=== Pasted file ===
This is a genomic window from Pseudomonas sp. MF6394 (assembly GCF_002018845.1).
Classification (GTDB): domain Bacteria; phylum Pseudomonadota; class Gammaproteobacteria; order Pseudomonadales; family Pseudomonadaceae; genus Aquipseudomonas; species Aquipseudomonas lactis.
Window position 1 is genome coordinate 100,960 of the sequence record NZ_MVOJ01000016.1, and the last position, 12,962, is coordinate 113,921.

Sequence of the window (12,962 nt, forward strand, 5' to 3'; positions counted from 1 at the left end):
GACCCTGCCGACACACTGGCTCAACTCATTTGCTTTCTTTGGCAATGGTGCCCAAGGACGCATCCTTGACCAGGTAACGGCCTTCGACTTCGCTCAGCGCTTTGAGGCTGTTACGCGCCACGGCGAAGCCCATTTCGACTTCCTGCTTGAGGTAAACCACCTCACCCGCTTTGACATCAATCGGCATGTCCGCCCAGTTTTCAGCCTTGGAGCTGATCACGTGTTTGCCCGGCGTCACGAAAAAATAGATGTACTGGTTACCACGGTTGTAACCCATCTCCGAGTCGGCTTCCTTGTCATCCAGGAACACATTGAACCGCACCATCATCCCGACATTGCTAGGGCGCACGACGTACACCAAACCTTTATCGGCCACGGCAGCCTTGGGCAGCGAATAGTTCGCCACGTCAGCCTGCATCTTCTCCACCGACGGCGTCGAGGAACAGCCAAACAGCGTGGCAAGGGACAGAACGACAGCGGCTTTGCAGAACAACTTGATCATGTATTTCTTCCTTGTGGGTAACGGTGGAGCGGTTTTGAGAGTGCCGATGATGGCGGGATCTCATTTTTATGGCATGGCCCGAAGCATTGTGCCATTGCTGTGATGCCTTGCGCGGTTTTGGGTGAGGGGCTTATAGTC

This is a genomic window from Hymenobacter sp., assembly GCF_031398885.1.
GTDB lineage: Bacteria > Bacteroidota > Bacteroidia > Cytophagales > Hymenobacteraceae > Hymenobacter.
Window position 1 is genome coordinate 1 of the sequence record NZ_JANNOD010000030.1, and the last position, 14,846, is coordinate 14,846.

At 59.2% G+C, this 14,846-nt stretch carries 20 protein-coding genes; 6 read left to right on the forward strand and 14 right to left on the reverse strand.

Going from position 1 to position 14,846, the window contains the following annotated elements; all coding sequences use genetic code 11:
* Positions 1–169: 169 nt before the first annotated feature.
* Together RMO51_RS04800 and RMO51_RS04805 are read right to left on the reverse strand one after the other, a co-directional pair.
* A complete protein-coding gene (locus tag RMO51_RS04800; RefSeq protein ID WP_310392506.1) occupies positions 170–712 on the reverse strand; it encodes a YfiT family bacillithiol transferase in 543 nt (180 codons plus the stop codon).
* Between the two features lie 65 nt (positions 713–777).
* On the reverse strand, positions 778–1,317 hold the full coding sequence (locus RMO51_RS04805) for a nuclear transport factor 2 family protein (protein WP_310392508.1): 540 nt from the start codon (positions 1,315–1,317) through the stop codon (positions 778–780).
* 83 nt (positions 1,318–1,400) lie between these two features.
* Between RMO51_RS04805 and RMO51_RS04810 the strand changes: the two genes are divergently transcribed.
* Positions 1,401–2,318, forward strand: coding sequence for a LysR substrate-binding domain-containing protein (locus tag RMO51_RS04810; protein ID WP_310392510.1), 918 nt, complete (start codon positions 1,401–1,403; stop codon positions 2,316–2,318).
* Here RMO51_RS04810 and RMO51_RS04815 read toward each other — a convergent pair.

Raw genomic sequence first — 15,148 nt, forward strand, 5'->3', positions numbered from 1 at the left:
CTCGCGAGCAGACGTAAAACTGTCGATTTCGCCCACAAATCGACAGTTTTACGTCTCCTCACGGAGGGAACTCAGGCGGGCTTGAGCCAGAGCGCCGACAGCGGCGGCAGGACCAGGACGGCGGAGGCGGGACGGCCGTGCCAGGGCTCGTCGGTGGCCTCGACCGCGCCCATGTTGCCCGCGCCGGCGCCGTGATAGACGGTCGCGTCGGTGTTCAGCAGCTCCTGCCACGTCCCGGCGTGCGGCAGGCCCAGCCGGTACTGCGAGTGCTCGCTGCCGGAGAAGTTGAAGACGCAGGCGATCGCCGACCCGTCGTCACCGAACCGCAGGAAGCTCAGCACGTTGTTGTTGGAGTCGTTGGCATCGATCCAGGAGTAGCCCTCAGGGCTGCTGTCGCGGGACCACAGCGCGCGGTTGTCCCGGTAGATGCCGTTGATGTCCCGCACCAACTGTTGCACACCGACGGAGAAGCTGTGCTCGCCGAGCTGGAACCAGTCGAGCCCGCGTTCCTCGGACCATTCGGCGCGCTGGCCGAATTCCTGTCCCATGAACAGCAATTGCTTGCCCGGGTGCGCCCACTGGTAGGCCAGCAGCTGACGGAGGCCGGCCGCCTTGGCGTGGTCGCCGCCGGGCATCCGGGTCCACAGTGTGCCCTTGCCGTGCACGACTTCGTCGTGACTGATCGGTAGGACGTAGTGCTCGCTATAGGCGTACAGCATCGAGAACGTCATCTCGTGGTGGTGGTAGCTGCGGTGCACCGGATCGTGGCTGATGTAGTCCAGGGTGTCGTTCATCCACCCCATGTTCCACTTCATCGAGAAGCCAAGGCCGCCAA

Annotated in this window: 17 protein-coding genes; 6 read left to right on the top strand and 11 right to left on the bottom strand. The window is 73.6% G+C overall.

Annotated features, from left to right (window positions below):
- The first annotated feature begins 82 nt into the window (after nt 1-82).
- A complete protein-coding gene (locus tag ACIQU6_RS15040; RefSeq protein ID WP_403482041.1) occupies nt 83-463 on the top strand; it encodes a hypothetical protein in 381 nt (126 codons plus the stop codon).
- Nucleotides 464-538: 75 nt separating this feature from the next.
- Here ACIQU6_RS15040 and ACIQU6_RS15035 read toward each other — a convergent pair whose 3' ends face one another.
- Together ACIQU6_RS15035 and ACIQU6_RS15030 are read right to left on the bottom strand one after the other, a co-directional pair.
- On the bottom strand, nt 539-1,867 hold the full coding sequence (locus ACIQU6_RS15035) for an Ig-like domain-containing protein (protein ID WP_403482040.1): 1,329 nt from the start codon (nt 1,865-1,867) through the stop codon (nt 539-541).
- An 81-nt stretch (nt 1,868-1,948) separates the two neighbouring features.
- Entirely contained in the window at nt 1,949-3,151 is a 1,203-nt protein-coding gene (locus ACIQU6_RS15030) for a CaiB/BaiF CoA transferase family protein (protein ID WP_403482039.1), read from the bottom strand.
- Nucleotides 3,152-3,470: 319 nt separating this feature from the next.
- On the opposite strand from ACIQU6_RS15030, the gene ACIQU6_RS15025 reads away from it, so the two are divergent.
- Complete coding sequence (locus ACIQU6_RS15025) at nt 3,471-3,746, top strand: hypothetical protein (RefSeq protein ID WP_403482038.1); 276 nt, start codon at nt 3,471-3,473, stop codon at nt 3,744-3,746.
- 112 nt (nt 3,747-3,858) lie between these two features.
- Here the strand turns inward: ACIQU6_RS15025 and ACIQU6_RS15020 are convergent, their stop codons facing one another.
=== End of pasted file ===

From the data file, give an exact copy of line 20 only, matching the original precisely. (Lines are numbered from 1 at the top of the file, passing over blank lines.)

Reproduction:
Raw genomic sequence first — 15,148 nt, forward strand, 5'->3', positions numbered from 1 at the left: